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Taiwan Looks to Regulate Cryptocurrency Operations

Taiwan’s Ministry of Economic Affairs (MOEA) has formalised the designation of business activities surrounding cryptocurrencies. Moreover, it named a supervisory authority to oversee these operations. The development comes after years of regulatory ambiguity in the virtual currency market.

In a recent cabinet meeting, the MOEA reportedly concluded that cryptocurrency businesses will be listed under the category of “finance, insurance and real estate” as “virtual currency platforms and trading businesses” rather than under the category of “software design services.” Security Token Offerings (STO), a type of public offering for digital tokens using blockchain or distributed ledger technology, will be listed under the subcategory of securities firms. As such, it will be subject to the same supervision as existing businesses in the securities industry.

Additionally, the body made the Financial Supervisory Commission (FSC) the main authority responsible to oversee cryptocurrency operations. Thus, the commission needs to work with tax and law departments to set up rules to regulate the evolving but volatile cryptocurrency market.

Cryptocurrency operations have grown sporadically over the years even without the government’s direct backing. Led by the rise of Bitcoin, cryptocurrency businesses and blockchain companies have sprung up over the past few years in Taiwan, once the home to the dissolved crypto exchange Cobinhood. The first Bitcoin futures Exchange-Traded Fund (ETF) began trading in the U.S. with dramatic results. Its market capitalisation recently exceeded US$3 trillion (NT$83 trillion). While these developments certainly look promising, Taiwan’s legislative body is demanding proactive moves to close crypto loopholes and protect local investors and consumers.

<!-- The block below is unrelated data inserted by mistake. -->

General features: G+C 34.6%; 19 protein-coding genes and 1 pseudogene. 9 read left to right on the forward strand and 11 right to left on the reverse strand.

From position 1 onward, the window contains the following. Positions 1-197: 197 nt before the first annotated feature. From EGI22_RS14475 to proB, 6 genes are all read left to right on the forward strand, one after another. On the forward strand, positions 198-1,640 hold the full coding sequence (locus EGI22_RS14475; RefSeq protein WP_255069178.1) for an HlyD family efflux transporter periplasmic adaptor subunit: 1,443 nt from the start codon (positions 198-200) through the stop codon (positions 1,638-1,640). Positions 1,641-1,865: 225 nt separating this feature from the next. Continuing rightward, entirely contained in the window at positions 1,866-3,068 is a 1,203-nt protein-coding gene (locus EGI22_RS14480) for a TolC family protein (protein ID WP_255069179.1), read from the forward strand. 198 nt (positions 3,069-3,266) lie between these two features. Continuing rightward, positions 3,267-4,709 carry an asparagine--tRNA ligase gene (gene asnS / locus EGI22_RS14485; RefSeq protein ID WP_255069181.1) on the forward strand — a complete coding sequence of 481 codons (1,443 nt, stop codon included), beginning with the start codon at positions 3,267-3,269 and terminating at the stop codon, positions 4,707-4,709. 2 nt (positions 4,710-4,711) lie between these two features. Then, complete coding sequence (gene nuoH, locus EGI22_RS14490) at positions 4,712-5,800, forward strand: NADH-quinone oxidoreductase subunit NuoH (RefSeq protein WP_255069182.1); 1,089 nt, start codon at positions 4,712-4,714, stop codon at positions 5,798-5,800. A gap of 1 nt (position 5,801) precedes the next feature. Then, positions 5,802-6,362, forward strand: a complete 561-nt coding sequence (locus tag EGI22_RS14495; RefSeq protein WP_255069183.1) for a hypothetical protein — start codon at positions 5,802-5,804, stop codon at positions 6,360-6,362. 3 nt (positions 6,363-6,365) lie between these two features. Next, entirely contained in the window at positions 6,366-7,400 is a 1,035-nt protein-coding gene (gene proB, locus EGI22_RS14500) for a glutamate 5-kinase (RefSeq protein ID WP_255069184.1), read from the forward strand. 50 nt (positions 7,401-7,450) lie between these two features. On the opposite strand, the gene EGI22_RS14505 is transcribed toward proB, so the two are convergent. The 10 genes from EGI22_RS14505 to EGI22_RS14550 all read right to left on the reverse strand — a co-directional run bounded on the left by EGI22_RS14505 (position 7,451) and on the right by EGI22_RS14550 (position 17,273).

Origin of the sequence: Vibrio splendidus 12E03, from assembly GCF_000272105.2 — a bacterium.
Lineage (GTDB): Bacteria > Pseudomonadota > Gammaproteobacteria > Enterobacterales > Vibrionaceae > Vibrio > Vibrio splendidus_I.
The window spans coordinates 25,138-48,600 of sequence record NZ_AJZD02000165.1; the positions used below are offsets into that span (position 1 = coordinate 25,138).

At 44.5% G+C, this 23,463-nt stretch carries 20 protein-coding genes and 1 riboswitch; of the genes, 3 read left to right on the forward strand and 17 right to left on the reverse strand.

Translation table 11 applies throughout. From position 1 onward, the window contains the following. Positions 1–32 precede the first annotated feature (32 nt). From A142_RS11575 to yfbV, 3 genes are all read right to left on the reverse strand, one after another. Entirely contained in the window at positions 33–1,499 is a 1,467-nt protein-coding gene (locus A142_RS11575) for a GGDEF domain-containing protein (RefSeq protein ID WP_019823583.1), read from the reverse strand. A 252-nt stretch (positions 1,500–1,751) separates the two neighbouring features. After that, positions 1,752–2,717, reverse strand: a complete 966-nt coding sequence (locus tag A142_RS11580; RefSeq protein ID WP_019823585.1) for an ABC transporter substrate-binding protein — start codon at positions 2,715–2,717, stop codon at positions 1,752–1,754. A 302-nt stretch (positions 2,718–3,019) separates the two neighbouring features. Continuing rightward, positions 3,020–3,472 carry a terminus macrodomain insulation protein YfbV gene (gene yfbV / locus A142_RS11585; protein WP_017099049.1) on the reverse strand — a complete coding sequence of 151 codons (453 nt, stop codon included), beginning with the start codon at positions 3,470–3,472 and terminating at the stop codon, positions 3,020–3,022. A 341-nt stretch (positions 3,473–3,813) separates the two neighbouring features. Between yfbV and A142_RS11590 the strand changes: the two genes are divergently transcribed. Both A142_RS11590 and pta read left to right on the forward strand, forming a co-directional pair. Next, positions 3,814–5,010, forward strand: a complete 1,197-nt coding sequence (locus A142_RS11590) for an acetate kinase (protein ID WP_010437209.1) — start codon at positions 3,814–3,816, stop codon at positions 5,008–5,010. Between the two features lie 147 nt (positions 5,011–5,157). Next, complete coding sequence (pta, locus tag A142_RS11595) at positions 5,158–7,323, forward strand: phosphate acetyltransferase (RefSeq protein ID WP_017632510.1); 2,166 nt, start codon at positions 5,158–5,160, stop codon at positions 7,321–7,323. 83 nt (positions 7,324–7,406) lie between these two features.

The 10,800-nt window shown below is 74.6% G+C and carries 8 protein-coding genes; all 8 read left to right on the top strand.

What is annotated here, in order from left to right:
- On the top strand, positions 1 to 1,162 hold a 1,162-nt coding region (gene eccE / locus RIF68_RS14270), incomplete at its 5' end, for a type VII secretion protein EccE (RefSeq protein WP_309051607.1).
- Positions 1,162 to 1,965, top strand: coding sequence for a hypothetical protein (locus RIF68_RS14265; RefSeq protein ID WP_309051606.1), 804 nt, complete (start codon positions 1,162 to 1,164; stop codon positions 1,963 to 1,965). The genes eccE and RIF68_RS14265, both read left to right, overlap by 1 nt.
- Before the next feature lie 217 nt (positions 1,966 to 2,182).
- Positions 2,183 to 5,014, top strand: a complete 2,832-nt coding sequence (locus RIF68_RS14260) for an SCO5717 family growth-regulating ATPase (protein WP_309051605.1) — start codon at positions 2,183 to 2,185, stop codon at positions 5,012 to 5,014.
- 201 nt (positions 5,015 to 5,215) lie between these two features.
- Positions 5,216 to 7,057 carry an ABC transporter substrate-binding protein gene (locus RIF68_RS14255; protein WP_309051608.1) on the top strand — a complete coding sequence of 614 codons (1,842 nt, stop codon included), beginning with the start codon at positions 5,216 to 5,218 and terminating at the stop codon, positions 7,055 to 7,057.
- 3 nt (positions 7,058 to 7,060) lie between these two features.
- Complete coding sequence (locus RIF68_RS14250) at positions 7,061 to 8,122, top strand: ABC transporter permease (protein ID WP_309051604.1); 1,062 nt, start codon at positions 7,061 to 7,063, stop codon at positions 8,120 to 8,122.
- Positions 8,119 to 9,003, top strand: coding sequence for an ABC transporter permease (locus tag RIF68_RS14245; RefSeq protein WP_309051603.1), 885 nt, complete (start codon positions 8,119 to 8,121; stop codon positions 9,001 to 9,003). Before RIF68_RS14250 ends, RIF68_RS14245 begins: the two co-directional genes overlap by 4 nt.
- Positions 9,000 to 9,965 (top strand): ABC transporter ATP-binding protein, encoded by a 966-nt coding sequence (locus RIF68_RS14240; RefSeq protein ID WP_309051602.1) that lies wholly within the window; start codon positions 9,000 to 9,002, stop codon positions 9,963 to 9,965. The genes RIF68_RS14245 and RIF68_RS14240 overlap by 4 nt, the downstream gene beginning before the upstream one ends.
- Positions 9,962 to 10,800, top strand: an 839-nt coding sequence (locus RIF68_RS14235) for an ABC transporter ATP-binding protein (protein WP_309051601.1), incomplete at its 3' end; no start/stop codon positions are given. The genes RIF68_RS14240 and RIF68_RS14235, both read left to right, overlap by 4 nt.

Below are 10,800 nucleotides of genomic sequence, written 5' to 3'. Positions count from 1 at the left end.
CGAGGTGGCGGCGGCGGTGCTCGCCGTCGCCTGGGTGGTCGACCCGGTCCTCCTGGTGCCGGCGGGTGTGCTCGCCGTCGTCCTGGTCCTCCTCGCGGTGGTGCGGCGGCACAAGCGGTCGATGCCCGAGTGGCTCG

The cryptocurrency world can appear daunting to outsiders with all its jargon and technical terms. Adding to the confusion, there are unscrupulous individuals who find ingenious ways to trick people into cryptocurrency scams and schemes. But the virtual currency is expected to grow even bigger.

At its essence, a cryptocurrency is a digital asset that uses cryptography for security. Unlike traditional currency, these are not issued by a central authority and are not considered legal tender — not in the traditional sense. Many governments around the world fear cryptocurrency as it’s an independent entity that, unlike physical money, is not issued by a central bank. It moves freely in the digital world without the government’s or any bank’s control. In short, it’s decentralised, reason enough why they’re often referred to as a global currency.

However, cryptocurrencies can also act as a big boost to the local economy. Studies reveal that countries that welcome crypto networks reap economic benefits through innovation, investment, jobs and taxes. Plus, poorly banked countries can make the most of the digital coin to facilitate commerce.

By designating and supervising cryptocurrency operations, Taiwan could be a step closer to reaping the benefits of digital transformation. It can make its dream of digital adoption for all its citizens as stipulated in its Digital Nation & Innovative Economy Development Program (DIGI+) 2017-2025 program.

The success of these initial steps towards crypto should be apparent in the years to come. One thing’s certain: Taiwan is committed to driving its digital economy forward. To date, it has constantly been finding ways to position itself as a global leader in Information and Communications Technology (ICT). Its recent establishment of the AI HUB meant to make it an Artificial Intelligence powerhouse in the region attests to that — as reported on OpenGov Asia.

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